The Iowa Supreme Court hired a professor from the University of Northern Iowa to study sentencing to see if there was a dependence on race/ethnicity. The only dependence he found was for aggravated misdemeanors.
Two friends (now retired) looked at the prison data one for the Board of Parole and the other for Department of Corrections and I independently did the same. I figured out that the aggravated misdemeanors were because of enhanced penalties for multiple charges for driving while barred. I talked to police officers and sheriffs deputies and agreed that was the cause. They know who is barred and if they see them driving they arrest them.
Someone who lives in a rural area has to drive to work, get groceries and take their children to school activities. For them the penalty is Draconian and the legislators don't seem to care.
To understand why Iowa has such a large racial disparity you have to look at the felony pretrial population. You have to look a jail booking data and jail daily population data so you can compare the pre-sentening and post-sentencing racial disparities. It tuns out they are the same the large disparity existed before sentencing. The problem was not caused by sentencing policy.
The original question was related to sentencing policy and race and my answer is that in Iowa the racial disparity existed before sentencing. I am new so I am not familiar with rules so I don't think should take up an unasked question.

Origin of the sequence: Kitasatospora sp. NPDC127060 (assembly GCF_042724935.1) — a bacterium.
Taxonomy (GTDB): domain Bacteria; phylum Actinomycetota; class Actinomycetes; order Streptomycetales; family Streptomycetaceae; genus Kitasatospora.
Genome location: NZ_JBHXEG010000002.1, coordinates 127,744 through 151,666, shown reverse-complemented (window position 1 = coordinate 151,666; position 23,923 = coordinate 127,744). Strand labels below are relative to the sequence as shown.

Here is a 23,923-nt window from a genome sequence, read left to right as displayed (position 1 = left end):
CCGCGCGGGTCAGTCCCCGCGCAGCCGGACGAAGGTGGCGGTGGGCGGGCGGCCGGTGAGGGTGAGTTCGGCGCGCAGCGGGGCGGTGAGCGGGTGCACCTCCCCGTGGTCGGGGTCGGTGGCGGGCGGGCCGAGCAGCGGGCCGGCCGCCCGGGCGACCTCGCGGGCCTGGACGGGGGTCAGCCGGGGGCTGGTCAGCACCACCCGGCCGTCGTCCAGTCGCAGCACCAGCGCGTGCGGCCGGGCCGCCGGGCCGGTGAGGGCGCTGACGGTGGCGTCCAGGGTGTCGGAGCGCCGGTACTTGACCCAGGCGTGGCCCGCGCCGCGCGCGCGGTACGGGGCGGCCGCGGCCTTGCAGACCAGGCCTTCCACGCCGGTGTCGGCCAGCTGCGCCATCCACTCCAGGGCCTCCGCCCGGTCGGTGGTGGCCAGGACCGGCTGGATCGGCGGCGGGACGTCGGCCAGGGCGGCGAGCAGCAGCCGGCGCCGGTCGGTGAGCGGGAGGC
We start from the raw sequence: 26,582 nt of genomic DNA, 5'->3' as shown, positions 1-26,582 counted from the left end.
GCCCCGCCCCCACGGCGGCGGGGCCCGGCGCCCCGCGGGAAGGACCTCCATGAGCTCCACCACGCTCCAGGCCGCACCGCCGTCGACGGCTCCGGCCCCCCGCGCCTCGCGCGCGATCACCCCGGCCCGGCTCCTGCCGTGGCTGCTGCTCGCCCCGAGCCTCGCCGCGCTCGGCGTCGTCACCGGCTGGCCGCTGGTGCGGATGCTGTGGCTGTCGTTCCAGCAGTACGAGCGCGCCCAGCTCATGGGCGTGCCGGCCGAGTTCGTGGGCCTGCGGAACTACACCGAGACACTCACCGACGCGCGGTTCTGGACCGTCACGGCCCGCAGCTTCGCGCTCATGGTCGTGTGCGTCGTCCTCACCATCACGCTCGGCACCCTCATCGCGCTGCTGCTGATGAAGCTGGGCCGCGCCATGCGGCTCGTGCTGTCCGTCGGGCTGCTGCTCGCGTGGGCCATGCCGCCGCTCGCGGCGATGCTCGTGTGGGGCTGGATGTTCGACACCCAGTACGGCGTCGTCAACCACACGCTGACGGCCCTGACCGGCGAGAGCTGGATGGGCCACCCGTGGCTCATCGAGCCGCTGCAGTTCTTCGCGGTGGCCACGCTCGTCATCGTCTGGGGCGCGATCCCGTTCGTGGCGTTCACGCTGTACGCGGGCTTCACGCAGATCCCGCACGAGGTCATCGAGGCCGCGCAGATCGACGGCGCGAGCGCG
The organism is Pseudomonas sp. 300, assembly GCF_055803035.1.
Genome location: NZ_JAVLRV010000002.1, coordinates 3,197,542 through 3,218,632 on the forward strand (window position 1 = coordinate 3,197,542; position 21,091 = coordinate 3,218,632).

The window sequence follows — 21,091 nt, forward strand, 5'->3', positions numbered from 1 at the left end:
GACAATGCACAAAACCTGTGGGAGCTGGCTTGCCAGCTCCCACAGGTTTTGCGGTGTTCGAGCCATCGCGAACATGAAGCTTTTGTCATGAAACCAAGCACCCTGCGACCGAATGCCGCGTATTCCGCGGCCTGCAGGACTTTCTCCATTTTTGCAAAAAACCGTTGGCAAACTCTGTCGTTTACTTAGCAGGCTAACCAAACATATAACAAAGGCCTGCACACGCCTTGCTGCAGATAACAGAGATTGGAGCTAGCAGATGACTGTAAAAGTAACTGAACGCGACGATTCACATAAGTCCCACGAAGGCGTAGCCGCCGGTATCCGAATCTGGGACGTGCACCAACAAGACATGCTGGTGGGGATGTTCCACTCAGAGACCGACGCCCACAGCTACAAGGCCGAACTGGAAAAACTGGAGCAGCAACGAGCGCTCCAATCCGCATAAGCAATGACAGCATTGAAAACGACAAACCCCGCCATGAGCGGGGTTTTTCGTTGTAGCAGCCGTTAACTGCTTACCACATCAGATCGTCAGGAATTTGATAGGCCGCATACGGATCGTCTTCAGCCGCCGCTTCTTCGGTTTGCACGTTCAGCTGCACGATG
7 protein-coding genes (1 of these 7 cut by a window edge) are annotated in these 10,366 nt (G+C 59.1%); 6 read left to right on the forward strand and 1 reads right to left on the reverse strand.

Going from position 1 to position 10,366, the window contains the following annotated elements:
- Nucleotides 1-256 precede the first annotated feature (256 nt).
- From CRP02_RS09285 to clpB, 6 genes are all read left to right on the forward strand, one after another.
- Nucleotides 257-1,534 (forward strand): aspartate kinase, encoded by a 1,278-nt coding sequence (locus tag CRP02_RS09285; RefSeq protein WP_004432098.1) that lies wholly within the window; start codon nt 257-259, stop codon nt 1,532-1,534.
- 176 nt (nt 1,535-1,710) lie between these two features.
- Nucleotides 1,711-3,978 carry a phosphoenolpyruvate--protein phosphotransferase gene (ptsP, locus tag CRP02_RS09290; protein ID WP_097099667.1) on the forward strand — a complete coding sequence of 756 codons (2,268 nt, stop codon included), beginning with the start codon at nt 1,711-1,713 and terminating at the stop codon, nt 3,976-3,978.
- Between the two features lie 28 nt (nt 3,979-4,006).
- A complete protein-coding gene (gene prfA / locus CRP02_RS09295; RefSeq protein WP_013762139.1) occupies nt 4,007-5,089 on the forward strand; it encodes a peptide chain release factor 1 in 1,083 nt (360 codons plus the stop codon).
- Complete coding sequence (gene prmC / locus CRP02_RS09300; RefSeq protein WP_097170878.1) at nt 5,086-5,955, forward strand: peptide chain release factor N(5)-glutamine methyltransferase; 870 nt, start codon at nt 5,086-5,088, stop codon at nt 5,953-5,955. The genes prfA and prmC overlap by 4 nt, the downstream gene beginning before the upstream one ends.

The older studies were distributed as attachments to emails. Putting reports on the web is a relatively recent practice. Sorry but the links to the studies are not available.
Criminal case processing is initiated by a report of a crime. Not all crimes are reported so you have to use victimization surveys to determine the gender age and race/ethnicity of victims. It is axiomatic that nobody wants to be a crime victim.
It turns out that young Black females are more likely to be violent crime victims than young White and Hispanic females. Note that I am comparing females to females. There are also disparities for young Black and Hispanic males but interpretation is more complex. So an age, gender and race/ethnicity disparity for victims existed at the start of criminal case processing.
Not all reports of crimes result in an arrest and the vast majority of the data on arrestees is from large jails in urban counties and many of them do not report the ethnicity so I think the best data sources are the victimization surveys.